third semester….by now i was pretty much “the” senior recital accompanist.  my sophomore year i played at least 3-4 senior recitals per semester.  i have a more intense conversation with kramer as i’m again feeling overwhelmed.  i also tell him about my memorization problem.  this semester he assigns me a 3 part invention, a liszt piece, and a chopin piece.  there was no way memorization was going to happen.  i asked how much it would lower my grade.  his response was that he would talk to the other two teachers and explain my issue…juries come, i don’t have a memorized piece…i get C’s and dr. bobo writes, “you are doing too many hard level pieces in one semester”…..no shit.  really?

i get notice that because i have a C i am losing my scholarship…..patty is my adviser….she gets it before i do and calls me in.  i explain.  she is livid.  she talks to bobo….kramer never told them of my issues, and they all agree that i am overloaded.  bobo says there is nothing they can do however, and i will still lose my scholarship (granted, i am on a presidential scholarship that covers all my tuition and most of my room and board–so i’m not completely upset).  there is discussion among the voice faculty since i am as an undergrad pretty much doing the job of a hired staff accompanist, so they give me a voice scholarship that covers half what i lost in piano….and i change my major to voice and not piano.  great weight off my shoulder.  no way could i ever have done a senior recital on piano since the norm is “all memorized”.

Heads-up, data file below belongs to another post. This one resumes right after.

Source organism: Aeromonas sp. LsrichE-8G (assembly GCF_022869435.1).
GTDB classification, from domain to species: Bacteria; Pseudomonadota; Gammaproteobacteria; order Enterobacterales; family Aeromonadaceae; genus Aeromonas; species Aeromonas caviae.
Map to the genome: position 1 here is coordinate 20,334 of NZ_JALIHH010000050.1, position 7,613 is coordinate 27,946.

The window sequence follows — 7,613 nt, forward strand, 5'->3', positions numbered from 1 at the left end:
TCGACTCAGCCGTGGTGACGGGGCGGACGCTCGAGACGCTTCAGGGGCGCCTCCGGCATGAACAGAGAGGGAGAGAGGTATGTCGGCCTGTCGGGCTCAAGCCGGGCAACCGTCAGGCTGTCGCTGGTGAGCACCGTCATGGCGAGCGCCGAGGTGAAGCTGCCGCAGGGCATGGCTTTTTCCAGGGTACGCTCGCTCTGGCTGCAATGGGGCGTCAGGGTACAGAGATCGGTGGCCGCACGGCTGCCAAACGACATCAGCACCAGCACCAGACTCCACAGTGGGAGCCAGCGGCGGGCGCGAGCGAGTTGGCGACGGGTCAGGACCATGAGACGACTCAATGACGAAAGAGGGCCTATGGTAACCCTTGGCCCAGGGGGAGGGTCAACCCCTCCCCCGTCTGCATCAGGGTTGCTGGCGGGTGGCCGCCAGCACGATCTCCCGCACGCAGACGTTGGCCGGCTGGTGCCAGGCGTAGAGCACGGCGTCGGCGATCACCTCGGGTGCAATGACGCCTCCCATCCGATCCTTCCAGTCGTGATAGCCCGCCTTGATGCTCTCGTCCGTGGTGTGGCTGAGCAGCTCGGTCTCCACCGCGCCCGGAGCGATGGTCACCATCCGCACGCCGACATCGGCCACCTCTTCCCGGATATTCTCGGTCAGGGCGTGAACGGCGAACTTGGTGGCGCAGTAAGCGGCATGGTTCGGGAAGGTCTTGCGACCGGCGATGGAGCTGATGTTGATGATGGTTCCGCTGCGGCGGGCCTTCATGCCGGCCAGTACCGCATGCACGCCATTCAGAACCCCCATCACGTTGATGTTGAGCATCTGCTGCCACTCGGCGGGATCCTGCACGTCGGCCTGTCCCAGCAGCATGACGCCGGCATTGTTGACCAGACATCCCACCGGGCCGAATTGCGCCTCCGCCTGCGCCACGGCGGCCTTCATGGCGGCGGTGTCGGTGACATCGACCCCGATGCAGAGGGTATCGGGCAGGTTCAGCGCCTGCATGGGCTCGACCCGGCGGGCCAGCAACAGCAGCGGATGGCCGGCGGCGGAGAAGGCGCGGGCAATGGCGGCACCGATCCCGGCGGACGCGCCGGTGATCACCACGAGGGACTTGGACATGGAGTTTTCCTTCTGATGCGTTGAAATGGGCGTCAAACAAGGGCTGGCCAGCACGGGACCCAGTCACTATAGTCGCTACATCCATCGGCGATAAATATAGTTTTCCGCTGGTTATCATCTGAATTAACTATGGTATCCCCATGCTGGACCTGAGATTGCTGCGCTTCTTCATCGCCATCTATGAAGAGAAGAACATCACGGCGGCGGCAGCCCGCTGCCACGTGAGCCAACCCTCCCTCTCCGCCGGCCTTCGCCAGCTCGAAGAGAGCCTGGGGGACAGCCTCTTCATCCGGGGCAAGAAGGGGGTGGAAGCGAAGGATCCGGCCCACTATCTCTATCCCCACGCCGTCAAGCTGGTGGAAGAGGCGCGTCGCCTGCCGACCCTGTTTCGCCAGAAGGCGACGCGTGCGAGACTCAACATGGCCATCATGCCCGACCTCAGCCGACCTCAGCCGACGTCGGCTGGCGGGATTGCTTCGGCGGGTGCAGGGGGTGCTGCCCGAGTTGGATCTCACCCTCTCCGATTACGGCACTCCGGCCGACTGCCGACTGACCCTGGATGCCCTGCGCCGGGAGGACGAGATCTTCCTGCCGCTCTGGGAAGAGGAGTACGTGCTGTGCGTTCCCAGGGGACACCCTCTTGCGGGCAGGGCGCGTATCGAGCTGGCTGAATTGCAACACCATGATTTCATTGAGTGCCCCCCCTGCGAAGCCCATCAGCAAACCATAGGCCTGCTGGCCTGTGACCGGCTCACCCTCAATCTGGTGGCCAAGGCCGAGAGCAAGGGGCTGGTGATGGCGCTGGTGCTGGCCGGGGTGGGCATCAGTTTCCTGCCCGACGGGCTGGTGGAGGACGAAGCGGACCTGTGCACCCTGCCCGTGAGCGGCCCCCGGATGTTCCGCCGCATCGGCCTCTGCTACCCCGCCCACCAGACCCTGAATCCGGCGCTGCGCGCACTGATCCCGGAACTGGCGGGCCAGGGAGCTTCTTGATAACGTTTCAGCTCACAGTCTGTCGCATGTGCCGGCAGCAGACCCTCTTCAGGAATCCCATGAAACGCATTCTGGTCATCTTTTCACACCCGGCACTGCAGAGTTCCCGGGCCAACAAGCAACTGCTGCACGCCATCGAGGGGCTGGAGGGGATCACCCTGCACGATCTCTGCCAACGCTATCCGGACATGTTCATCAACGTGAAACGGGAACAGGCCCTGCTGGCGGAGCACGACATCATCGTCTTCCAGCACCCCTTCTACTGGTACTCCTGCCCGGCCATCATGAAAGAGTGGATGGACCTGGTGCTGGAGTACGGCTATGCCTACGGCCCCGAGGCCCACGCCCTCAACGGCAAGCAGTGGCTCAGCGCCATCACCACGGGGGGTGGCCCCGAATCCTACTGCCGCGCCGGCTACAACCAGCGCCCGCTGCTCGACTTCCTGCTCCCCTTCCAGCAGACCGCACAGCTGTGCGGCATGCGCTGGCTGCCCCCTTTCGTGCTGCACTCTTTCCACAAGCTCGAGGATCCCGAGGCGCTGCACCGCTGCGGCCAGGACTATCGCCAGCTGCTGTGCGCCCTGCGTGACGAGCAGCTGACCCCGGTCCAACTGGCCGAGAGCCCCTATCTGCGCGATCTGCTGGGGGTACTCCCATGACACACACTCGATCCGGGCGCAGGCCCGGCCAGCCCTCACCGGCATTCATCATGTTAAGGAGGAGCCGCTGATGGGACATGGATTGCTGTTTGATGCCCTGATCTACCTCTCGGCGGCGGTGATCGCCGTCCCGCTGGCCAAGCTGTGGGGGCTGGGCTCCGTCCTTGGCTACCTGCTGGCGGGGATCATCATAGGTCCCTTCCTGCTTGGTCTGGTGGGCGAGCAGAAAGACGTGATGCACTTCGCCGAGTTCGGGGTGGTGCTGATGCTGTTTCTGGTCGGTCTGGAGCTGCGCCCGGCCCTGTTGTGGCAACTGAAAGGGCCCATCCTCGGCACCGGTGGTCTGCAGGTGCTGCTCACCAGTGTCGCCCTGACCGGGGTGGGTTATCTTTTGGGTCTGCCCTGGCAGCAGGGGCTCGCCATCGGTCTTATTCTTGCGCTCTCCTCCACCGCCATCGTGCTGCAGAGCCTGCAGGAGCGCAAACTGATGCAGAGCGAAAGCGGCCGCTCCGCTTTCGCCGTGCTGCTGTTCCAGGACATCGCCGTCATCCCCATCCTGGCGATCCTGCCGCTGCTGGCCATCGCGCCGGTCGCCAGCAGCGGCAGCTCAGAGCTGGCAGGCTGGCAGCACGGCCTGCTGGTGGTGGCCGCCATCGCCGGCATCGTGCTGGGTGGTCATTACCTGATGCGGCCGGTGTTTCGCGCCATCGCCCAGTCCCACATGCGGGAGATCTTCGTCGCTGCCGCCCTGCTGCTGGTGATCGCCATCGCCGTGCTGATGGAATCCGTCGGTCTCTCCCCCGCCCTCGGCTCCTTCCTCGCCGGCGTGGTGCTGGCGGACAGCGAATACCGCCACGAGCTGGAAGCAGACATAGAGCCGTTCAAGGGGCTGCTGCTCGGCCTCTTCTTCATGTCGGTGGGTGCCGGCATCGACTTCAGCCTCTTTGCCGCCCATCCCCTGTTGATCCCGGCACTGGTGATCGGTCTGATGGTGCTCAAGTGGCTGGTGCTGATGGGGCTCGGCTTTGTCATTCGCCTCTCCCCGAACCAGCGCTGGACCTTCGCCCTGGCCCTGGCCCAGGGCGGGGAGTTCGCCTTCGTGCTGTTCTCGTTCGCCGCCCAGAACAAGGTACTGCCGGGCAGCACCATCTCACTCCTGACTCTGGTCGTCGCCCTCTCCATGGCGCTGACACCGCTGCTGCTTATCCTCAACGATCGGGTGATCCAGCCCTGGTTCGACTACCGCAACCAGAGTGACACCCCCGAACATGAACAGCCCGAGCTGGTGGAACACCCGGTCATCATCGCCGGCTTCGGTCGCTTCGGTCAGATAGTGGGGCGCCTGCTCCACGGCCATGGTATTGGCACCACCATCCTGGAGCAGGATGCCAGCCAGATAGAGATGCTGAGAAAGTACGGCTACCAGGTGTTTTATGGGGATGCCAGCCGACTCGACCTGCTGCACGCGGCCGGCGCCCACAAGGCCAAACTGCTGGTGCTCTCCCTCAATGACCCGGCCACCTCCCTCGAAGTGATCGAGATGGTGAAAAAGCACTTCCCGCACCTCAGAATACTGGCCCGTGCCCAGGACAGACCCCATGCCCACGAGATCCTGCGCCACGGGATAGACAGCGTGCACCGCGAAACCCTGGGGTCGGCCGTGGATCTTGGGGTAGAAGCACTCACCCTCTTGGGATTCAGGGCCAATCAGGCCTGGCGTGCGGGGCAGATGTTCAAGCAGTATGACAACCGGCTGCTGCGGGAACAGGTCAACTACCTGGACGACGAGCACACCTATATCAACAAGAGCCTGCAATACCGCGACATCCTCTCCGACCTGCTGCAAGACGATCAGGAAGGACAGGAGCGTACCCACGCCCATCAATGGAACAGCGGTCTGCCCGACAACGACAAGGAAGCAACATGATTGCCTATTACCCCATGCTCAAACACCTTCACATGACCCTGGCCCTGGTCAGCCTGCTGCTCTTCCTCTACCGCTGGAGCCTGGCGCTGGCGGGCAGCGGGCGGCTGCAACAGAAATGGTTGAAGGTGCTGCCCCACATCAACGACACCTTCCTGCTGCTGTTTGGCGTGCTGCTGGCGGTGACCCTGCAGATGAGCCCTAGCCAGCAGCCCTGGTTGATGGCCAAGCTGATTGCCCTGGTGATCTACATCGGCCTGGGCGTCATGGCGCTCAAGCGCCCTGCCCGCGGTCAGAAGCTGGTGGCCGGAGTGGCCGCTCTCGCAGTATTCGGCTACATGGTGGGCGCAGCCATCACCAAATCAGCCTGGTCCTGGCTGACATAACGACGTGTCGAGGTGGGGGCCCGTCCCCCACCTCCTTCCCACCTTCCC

i did still have to take another semester of keyboard to fulfill my requirement for graduation.  i chose organ with dr. edwards.  we had a lesson, and then the second after a week of practice.  at the end of that lesson she says to me, “you aren’t nearly as hard to work with as i’d been told”.  gee, wonder who told you that?  the same person who failed to let you know my issues????  i did so well in organ that i played the opening at the spring scholarship recognition awards.  and, from second semester sophomore year on, i had only A’s on my report cards.

now my only playing issues were nerves….have i mentioned passing out the first time i played for a tower choir performance?  another day maybe.